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Six Key Principles of Corporate Accountability

The foundation of any business transaction is the promise of fair deal. In complex organizational relationships, it is all too easy to lose sight of the existence and terms of this deal. On the surface, that employer/employee relationship, called a job, is a fair deal wherein the employer's money is traded for the employee's time and talent. The deeper reality, however, is that the employer is actually trading resources for a set of desirable results, which the employee is expected to deliver. The promise to faithfully deliver as agreed by both parties is the essence of accountability.

We recommend that organizations give voice to their accountability through a document called an Accountability Agreement. An Accountability Agreement clearly states the results that each member of an organization, from the most senior to the most junior, is expected to bring about [For specific examples of Accountability Agreements, please see our online tool at]. The following six principles form the foundation for negotiating and understanding accountability. Together they form a practical theory of accountability, the transforming effect it can have on an organization, and its essential role in creating significant business results.

I. Accountability is a Statement of Personal Promise
Accountability is both a promise and an obligation to deliver specific, defined results. Accountability, as we define it, does not apply in an abstract way to departments, work groups, or entire organizations. Accountability applies to individuals and their personal promise that these functions will deliver the agreed results. Accountability is first and foremost a personal commitment to the organization and to those the organization serves. It is more than just trying, doing your best, or behaving in certain ways. Accountability empowers individuals to push their circle of influence outwards in pursuit of results.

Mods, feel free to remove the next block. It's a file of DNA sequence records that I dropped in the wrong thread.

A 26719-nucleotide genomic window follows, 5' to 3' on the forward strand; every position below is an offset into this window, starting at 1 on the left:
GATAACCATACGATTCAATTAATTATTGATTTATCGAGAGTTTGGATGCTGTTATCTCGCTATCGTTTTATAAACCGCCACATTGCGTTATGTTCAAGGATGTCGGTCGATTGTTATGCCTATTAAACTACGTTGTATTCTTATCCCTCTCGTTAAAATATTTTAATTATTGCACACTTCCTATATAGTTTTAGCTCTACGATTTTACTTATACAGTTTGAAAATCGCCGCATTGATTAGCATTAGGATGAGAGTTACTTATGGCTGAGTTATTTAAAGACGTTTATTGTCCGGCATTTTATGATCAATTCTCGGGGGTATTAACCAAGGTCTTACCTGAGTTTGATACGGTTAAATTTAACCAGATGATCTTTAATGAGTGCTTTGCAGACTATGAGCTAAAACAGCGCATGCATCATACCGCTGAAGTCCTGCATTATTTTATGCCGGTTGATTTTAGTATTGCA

II. Accountability for Results Means Activities Aren't Enough
Everyone in an organization, from the CEO to the janitor, has some piece of the business and a corresponding set of results which are theirs to achieve. Distinguishing results from activities requires a shift in traditional thinking built on an awareness of why we do what we do. For example, a typical supervisor's job description includes activities such as "training," "performance evaluations," and "timely communication". In contrast, a supervisor's accountabilities should include a result such as "the success of all direct reports." This concept addresses the common observation that everyone is busy but only some people are productive.

III. Accountability for Results Requires Room for Judgment and Decision Making
If you're not allowed to use any judgment or discretion on the job, if you're told to follow the rules no matter what, if no decision is up to you, then your boss can only hold you accountable for activities. You can be held accountable for doing what you're told, but you can't be held accountable for the outcome. Judgment and innovation can never be fully described in a job description. When employees are expected to be resourceful in the achievement of results, they are held accountable for capturing opportunities or ignoring them.

IV. Accountability is Neither Shared nor Conditional
Accountability Agreements are individual, unique, and personal strategies. No two people at the same level in an organization should have the exact same accountabilities. Separating each person's accountabilities can be challenging, but valuable clarity results from the struggle to eliminate overlaps.

V. Accountability for the Organization as a Whole Belongs to Everyone
Every employee's first accountability is for thinking about and acting on what is best for the organization, even if doing so means putting aside one's individual, functional, or departmental priority. The most successful organizations expect and allow every person to be of practical assistance in realizing the organization's goals.

VI. Accountability is Meaningless Without Consequences
In Accountability Agreements, consequences need to be negotiated. Negotiated consequences that are personally significant to the employee in question are an essential element of Accountability Agreements and are fundamental to forging a fair deal. This is a key step in forging an interdependent and mutually beneficial relationship with one's employer.

Organizational accountability entirely subverts the tendency to make excuses and shift blame. When employees make clear and specific commitments for their own work, entire organizations become aligned and achieve specific measurable results.

Shaun Murphy, Ph.D. and Bruce Klatt, M.A. are senior partners in Murphy Klatt Consulting. This article has been adapted from a chapter of their book, Accountability: Getting a Grip on Results (2nd Ed.1997). Their other publications include Aligned Like a Laser (2004), The Encyclopedia of Leadership (2001), and The Ultimate Training Handbook (1999). They are internationally recognized experts in the field of Accountability Alignment, Organizational Effectiveness, and Project Development whose books have sold over 100,000 copies internationally.

For more information please go to or try their online Accountability Alignment tool at

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